The participant’s blood pressure and essential anthropometric measurements, including height and weight, will also be recorded. Moreover, demographic and health status information will be collected to overview the participants’ profiles comprehensively. A second 24-hour dietary recall assessment will be conducted in the subsequent weeks, followed by a final set of assessments in the third-week post-allocation. These final assessments will include the administration of the second FFQ, the third 24-hour dietary recall (24HR), and recording blood pressure, height, and weight measurements.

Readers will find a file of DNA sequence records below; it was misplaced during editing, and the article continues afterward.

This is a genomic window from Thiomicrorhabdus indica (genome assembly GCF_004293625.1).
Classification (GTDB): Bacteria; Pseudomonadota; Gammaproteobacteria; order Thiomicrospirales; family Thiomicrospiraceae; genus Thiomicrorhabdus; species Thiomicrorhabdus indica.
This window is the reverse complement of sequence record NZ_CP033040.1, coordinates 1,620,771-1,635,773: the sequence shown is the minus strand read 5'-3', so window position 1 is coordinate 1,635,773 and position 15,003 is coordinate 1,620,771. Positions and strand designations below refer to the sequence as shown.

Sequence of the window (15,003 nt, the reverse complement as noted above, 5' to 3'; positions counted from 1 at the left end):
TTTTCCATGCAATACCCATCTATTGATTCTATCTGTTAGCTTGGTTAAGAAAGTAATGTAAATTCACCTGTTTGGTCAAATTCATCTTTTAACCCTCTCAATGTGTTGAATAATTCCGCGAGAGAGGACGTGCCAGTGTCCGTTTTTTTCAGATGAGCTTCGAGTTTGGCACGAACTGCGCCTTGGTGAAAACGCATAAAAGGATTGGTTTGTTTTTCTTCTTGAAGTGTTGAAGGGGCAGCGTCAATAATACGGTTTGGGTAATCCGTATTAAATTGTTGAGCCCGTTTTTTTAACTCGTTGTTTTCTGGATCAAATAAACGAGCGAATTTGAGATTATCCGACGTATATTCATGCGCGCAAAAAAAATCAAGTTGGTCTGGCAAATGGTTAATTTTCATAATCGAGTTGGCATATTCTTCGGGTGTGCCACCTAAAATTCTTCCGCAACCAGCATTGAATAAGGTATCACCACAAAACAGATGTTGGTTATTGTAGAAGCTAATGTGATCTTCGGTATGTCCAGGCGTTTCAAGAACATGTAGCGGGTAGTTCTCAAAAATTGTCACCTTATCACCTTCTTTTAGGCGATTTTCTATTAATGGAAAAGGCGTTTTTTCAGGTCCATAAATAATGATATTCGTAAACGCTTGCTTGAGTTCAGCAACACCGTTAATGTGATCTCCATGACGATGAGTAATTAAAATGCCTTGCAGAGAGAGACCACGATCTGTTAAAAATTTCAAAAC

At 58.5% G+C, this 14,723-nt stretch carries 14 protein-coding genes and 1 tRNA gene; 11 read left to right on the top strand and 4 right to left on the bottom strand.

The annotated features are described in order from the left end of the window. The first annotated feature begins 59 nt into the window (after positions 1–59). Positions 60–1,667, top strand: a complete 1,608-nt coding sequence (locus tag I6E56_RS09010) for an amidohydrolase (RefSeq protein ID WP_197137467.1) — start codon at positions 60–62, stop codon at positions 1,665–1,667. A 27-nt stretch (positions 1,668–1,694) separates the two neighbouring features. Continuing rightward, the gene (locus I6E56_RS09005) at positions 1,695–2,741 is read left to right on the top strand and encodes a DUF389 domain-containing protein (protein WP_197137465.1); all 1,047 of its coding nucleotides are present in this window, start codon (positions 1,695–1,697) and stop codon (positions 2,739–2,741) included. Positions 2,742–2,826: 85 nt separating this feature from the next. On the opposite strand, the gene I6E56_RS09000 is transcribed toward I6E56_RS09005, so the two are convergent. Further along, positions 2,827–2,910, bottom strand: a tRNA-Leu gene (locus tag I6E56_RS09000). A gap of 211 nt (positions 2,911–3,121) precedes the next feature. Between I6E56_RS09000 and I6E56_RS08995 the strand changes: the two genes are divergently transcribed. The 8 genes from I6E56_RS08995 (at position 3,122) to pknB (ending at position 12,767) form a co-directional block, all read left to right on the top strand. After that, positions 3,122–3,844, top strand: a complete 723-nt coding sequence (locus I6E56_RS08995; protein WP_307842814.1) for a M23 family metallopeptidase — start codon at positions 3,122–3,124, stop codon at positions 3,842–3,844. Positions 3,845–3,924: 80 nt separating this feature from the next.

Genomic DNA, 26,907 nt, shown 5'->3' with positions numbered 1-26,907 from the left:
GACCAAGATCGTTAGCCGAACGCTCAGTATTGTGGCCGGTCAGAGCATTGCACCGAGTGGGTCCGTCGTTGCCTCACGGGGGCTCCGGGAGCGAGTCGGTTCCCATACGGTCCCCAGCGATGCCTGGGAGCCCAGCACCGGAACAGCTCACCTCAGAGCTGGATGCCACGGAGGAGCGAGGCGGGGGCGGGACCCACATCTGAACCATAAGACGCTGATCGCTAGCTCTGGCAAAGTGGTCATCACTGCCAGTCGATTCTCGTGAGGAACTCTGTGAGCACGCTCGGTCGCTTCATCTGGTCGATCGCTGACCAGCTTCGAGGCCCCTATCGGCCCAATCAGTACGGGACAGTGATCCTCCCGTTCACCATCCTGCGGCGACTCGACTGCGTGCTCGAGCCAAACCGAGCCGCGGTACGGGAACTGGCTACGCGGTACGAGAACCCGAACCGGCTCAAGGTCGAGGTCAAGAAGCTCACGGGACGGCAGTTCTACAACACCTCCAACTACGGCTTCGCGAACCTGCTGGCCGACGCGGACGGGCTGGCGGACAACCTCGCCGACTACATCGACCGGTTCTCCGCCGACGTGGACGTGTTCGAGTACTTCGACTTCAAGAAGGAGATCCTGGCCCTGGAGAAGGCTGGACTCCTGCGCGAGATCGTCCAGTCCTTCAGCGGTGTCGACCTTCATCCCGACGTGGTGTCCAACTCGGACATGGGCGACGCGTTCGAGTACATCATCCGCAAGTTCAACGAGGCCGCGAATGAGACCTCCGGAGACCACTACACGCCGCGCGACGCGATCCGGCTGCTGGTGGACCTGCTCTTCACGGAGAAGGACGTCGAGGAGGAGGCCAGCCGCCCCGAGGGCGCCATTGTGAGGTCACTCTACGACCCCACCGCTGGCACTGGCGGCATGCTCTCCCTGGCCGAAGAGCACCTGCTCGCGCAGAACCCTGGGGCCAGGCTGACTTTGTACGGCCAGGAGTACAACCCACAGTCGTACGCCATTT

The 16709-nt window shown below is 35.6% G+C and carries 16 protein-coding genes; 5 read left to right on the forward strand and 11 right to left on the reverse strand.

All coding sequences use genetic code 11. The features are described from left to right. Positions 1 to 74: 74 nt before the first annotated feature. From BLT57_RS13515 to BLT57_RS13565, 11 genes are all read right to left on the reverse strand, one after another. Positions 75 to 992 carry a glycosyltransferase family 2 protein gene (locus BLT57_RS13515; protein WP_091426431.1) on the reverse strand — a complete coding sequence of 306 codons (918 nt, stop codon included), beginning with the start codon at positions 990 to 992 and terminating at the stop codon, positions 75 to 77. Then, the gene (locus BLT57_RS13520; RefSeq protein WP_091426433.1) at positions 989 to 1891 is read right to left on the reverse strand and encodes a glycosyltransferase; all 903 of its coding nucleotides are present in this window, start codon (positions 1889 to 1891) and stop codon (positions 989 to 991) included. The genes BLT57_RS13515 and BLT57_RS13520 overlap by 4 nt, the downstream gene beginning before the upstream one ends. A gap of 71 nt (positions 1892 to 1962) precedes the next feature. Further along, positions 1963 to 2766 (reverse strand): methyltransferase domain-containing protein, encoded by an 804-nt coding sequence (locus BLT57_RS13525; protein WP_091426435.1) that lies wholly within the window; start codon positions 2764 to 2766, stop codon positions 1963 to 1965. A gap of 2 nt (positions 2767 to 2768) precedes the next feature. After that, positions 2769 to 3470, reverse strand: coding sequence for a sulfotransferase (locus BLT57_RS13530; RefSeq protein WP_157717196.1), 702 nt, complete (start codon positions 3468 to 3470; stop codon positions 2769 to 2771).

Phase 2 of the study will involve participants who have provided informed consent. Over four weeks, participants will undergo assessments during their clinical appointments. Central to this phase is the refined FFQ-based dietary intake evaluation, designed to capture detailed information on participants’ dietary habits. Simultaneously, height and weight measurements will be taken to ensure accurate and up-to-date anthropometric data. Additionally, relevant demographic and health status information will continue to be collected, allowing for a comprehensive understanding of participants’ backgrounds and overall health profiles. This phase provides a detailed and in-depth analysis of participants’ dietary habits and their potential correlation with hypertension status.

Sample size and sampling technique